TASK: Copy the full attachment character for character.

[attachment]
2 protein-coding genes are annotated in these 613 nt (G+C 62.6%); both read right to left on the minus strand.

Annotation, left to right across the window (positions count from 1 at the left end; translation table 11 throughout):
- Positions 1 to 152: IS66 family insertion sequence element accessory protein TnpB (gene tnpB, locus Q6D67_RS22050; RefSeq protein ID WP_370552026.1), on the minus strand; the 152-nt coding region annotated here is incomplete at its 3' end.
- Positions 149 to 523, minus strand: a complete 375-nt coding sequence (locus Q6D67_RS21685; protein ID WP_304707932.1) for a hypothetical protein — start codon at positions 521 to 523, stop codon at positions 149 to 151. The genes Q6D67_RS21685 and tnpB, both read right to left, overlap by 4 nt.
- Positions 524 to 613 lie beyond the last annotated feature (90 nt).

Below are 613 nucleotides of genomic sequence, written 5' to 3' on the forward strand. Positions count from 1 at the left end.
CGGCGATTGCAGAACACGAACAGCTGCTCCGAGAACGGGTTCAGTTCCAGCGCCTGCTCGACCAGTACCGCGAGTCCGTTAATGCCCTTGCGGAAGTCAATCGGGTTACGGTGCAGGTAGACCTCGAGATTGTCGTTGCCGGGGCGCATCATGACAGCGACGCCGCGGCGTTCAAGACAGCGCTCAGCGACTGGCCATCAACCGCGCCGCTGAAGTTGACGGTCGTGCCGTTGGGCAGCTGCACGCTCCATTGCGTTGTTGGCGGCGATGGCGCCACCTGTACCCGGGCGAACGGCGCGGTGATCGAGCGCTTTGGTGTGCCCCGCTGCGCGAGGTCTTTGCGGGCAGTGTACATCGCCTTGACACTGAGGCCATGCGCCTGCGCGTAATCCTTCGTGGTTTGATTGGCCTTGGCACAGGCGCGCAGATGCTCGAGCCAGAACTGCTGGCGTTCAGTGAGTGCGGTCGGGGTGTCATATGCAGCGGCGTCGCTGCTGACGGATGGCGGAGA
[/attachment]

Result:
2 protein-coding genes are annotated in these 613 nt (G+C 62.6%); both read right to left on the minus strand.

Annotation, left to right across the window (positions count from 1 at the left end; translation table 11 throughout):
- Positions 1 to 152: IS66 family insertion sequence element accessory protein TnpB (gene tnpB, locus Q6D67_RS22050; RefSeq protein ID WP_370552026.1), on the minus strand; the 152-nt coding region annotated here is incomplete at its 3' end.
- Positions 149 to 523, minus strand: a complete 375-nt coding sequence (locus Q6D67_RS21685; protein ID WP_304707932.1) for a hypothetical protein — start codon at positions 521 to 523, stop codon at positions 149 to 151. The genes Q6D67_RS21685 and tnpB, both read right to left, overlap by 4 nt.
- Positions 524 to 613 lie beyond the last annotated feature (90 nt).

Below are 613 nucleotides of genomic sequence, written 5' to 3' on the forward strand. Positions count from 1 at the left end.
CGGCGATTGCAGAACACGAACAGCTGCTCCGAGAACGGGTTCAGTTCCAGCGCCTGCTCGACCAGTACCGCGAGTCCGTTAATGCCCTTGCGGAAGTCAATCGGGTTACGGTGCAGGTAGACCTCGAGATTGTCGTTGCCGGGGCGCATCATGACAGCGACGCCGCGGCGTTCAAGACAGCGCTCAGCGACTGGCCATCAACCGCGCCGCTGAAGTTGACGGTCGTGCCGTTGGGCAGCTGCACGCTCCATTGCGTTGTTGGCGGCGATGGCGCCACCTGTACCCGGGCGAACGGCGCGGTGATCGAGCGCTTTGGTGTGCCCCGCTGCGCGAGGTCTTTGCGGGCAGTGTACATCGCCTTGACACTGAGGCCATGCGCCTGCGCGTAATCCTTCGTGGTTTGATTGGCCTTGGCACAGGCGCGCAGATGCTCGAGCCAGAACTGCTGGCGTTCAGTGAGTGCGGTCGGGGTGTCATATGCAGCGGCGTCGCTGCTGACGGATGGCGGAGA